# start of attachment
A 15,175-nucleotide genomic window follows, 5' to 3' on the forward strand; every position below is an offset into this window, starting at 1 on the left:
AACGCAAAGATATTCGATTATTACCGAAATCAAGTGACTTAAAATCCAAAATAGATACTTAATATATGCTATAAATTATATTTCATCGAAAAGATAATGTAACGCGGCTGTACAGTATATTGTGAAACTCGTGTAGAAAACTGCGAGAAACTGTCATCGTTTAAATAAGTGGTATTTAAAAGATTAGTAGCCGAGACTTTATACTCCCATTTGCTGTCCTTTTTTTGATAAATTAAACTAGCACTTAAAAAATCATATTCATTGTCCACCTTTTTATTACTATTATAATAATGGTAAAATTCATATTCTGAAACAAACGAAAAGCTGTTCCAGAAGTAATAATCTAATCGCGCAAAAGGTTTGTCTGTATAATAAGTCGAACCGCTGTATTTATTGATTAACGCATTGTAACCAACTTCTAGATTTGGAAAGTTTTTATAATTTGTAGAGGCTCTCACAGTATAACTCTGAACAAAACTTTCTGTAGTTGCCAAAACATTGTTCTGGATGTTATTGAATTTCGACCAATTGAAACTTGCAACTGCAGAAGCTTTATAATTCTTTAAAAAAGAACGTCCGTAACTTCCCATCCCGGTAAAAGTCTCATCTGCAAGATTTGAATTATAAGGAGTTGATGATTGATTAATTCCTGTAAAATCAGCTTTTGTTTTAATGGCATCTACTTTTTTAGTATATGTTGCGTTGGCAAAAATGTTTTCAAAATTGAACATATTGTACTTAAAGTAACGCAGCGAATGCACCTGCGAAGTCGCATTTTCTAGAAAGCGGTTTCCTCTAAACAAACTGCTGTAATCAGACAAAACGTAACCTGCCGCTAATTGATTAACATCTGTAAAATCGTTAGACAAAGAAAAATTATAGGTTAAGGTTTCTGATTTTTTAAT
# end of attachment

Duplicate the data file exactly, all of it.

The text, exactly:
A 15,175-nucleotide genomic window follows, 5' to 3' on the forward strand; every position below is an offset into this window, starting at 1 on the left:
AACGCAAAGATATTCGATTATTACCGAAATCAAGTGACTTAAAATCCAAAATAGATACTTAATATATGCTATAAATTATATTTCATCGAAAAGATAATGTAACGCGGCTGTACAGTATATTGTGAAACTCGTGTAGAAAACTGCGAGAAACTGTCATCGTTTAAATAAGTGGTATTTAAAAGATTAGTAGCCGAGACTTTATACTCCCATTTGCTGTCCTTTTTTTGATAAATTAAACTAGCACTTAAAAAATCATATTCATTGTCCACCTTTTTATTACTATTATAATAATGGTAAAATTCATATTCTGAAACAAACGAAAAGCTGTTCCAGAAGTAATAATCTAATCGCGCAAAAGGTTTGTCTGTATAATAAGTCGAACCGCTGTATTTATTGATTAACGCATTGTAACCAACTTCTAGATTTGGAAAGTTTTTATAATTTGTAGAGGCTCTCACAGTATAACTCTGAACAAAACTTTCTGTAGTTGCCAAAACATTGTTCTGGATGTTATTGAATTTCGACCAATTGAAACTTGCAACTGCAGAAGCTTTATAATTCTTTAAAAAAGAACGTCCGTAACTTCCCATCCCGGTAAAAGTCTCATCTGCAAGATTTGAATTATAAGGAGTTGATGATTGATTAATTCCTGTAAAATCAGCTTTTGTTTTAATGGCATCTACTTTTTTAGTATATGTTGCGTTGGCAAAAATGTTTTCAAAATTGAACATATTGTACTTAAAGTAACGCAGCGAATGCACCTGCGAAGTCGCATTTTCTAGAAAGCGGTTTCCTCTAAACAAACTGCTGTAATCAGACAAAACGTAACCTGCCGCTAATTGATTAACATCTGTAAAATCGTTAGACAAAGAAAAATTATAGGTTAAGGTTTCTGATTTTTTAAT